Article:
Tuesday, July 05, 2011

PZ Myers is Right!

And about something important!  Epistemology. 

The fire-breathing biologist PZ Myers, who fancies himself to religion roughly what the Kraken is to Captain Jack Sparrow's ship, sometimes gets things right.  Occasionally, it's even something important. 

Here's the situation.  Young Earth Creationist Ken Ham is prepping a 9-year old on what questions to ask a lady at a science museum.  Moon rocks are on display, one calculated to be 3.75 billion years old.  The girl boldly saunters up to the counter, and poses the polite but strictly rhetorical and implicitly debunking question:

"Were you there?"

Ham ponders:

"Each time I give examples in my blog posts of children who have been influenced by AiG, the atheists go ballistic on their blogs. They hate to read of instances like this. They want to teach these children there is no God and they are just animals in this hopeless and meaningless struggle of this purposeless existence."

Myers admits that he is indeed angry, but mainly sad for the girl, "who is being manipulated and harmed by a delusion."  He thinks about what he would say to the girl, should she ask him, and pens the following  thoughtful letter, also as a rhetorical exercise.  I'll give it in full, adding some of my own thoughts for adult skeptics, in between.   

"Dear Emma;

"I read your account of seeing a 3.75 billion year old moon rock, and how you asked the person displaying it 'Were you there?, the question that Ken Ham taught you to ask scientists. I'm glad you were asking questions — that's what scientists are supposed to do — but I have to explain to you that that wasn't a very good question, and that Ken Ham is a poor teacher. There are better questions you could have asked.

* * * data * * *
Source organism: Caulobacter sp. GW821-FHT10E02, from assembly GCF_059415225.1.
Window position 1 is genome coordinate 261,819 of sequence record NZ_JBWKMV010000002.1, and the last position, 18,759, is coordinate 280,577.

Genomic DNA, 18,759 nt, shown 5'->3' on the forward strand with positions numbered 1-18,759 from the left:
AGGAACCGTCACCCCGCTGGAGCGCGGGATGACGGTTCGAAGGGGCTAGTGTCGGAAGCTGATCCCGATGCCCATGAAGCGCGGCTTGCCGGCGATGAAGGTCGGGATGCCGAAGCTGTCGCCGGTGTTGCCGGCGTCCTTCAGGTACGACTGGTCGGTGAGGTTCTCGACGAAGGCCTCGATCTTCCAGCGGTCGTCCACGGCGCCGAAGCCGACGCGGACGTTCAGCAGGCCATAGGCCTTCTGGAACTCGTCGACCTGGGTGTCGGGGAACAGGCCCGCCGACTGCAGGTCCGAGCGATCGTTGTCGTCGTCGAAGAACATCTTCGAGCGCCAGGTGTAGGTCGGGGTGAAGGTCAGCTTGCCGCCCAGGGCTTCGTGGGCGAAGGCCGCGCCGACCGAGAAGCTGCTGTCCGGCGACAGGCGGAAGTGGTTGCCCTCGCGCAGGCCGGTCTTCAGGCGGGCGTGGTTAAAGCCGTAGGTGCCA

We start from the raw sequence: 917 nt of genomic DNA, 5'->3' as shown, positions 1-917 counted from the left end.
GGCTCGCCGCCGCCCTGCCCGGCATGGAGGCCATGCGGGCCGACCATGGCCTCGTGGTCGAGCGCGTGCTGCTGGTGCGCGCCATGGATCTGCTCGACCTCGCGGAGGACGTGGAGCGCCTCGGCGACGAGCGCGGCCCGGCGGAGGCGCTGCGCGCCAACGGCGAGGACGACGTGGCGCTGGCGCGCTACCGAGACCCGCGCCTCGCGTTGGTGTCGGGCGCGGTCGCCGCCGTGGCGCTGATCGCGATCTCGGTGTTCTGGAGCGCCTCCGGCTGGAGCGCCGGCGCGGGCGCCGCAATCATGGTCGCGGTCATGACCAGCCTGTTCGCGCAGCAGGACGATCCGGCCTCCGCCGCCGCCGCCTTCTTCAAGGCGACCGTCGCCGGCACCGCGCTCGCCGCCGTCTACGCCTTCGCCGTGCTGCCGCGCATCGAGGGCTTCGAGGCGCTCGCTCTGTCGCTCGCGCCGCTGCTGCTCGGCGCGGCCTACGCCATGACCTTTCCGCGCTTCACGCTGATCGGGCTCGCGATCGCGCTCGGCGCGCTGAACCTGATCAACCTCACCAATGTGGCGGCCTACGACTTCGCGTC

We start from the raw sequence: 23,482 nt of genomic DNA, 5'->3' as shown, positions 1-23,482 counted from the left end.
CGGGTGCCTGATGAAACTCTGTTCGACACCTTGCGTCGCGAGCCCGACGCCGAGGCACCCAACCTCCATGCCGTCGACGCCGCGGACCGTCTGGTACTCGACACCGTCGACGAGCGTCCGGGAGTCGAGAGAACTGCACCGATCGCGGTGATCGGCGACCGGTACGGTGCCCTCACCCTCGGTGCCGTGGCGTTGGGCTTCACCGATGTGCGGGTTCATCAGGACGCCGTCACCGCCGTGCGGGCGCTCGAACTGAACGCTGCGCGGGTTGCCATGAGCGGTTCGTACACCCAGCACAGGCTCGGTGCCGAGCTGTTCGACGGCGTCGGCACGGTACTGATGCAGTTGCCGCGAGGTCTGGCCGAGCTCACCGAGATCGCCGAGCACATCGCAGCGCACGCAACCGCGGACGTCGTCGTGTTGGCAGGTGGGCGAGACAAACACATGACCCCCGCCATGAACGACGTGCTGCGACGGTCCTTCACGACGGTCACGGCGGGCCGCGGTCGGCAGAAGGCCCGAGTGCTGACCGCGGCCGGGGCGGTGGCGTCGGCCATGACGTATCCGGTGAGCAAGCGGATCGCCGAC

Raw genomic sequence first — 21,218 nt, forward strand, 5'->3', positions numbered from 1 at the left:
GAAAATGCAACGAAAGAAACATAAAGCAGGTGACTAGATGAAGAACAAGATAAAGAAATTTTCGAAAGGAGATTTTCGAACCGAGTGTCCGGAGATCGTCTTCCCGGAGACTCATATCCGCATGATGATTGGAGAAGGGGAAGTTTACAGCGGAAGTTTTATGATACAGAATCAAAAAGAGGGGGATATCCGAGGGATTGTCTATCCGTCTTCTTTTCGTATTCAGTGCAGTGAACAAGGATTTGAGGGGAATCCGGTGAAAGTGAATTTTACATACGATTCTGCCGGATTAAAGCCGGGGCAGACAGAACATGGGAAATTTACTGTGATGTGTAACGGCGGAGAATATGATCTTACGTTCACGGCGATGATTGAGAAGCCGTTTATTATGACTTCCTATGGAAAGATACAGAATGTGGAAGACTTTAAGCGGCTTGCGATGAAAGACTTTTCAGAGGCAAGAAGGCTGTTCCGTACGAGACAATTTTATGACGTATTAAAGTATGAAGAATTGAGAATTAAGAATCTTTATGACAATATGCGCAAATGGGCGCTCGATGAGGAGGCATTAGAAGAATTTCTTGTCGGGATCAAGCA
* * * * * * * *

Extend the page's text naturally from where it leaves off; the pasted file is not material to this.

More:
"One serious problem with the "Were you there?" question is that it is not very sincere. You knew the answer already! You knew that woman had not been to the moon, and you definitely knew that she had not been around to see the rock forming 3.75 billion years ago. You knew the only answer she could give was no,' which is not very informative."

This is well-stated. Skeptics also love to ask questions.  The question that must be asked before any other, though, is "Why am I asking?"  Since The Truth Behind the New Atheism came out, I've had the chance to interacts with hundreds of atheists.  One thing that has surprised me is to see how often skeptics know all of the answers before asking the questions -- even when they've gotten those answers second-hand, from people who have never studied the issues in depth themselves.  (See, for example, my earlier blog, "Does Google Make Atheists?")  A sincere passion for truth is the prerequisite for finding it, for adults as well as children.

"Another problem is that if we can only trust what we have seen with our own two eyes in our short lives, then there's very little we can know at all. You probably know that there are penguins in Antarctica, and that the Civil War was fought in the 1860s, and that there are fish swimming deep in the ocean, and you also believe that Jesus was crucified two thousand years ago, but if I asked you 'Were you there?' about each of those facts, you'd also have to answer 'no' to each one. Does that mean they are all false?"